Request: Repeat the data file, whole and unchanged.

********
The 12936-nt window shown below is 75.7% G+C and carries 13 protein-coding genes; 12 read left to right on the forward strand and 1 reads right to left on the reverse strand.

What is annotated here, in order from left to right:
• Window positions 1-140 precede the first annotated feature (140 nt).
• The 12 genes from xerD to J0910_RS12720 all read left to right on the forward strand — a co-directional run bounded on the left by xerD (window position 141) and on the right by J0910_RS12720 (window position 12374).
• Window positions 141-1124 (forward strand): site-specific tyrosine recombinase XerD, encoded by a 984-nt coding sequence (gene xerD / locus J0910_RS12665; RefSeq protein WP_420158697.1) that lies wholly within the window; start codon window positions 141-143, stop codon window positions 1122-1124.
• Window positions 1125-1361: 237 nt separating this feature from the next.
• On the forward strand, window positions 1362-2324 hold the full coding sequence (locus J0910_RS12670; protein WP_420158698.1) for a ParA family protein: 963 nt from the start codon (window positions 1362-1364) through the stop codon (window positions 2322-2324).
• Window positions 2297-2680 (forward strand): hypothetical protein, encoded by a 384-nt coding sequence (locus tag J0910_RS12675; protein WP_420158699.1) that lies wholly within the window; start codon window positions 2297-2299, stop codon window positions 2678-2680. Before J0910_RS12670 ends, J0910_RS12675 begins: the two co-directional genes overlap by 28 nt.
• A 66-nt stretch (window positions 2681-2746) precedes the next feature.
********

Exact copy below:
The 12936-nt window shown below is 75.7% G+C and carries 13 protein-coding genes; 12 read left to right on the forward strand and 1 reads right to left on the reverse strand.

What is annotated here, in order from left to right:
• Window positions 1-140 precede the first annotated feature (140 nt).
• The 12 genes from xerD to J0910_RS12720 all read left to right on the forward strand — a co-directional run bounded on the left by xerD (window position 141) and on the right by J0910_RS12720 (window position 12374).
• Window positions 141-1124 (forward strand): site-specific tyrosine recombinase XerD, encoded by a 984-nt coding sequence (gene xerD / locus J0910_RS12665; RefSeq protein WP_420158697.1) that lies wholly within the window; start codon window positions 141-143, stop codon window positions 1122-1124.
• Window positions 1125-1361: 237 nt separating this feature from the next.
• On the forward strand, window positions 1362-2324 hold the full coding sequence (locus J0910_RS12670; protein WP_420158698.1) for a ParA family protein: 963 nt from the start codon (window positions 1362-1364) through the stop codon (window positions 2322-2324).
• Window positions 2297-2680 (forward strand): hypothetical protein, encoded by a 384-nt coding sequence (locus tag J0910_RS12675; protein WP_420158699.1) that lies wholly within the window; start codon window positions 2297-2299, stop codon window positions 2678-2680. Before J0910_RS12670 ends, J0910_RS12675 begins: the two co-directional genes overlap by 28 nt.
• A 66-nt stretch (window positions 2681-2746) precedes the next feature.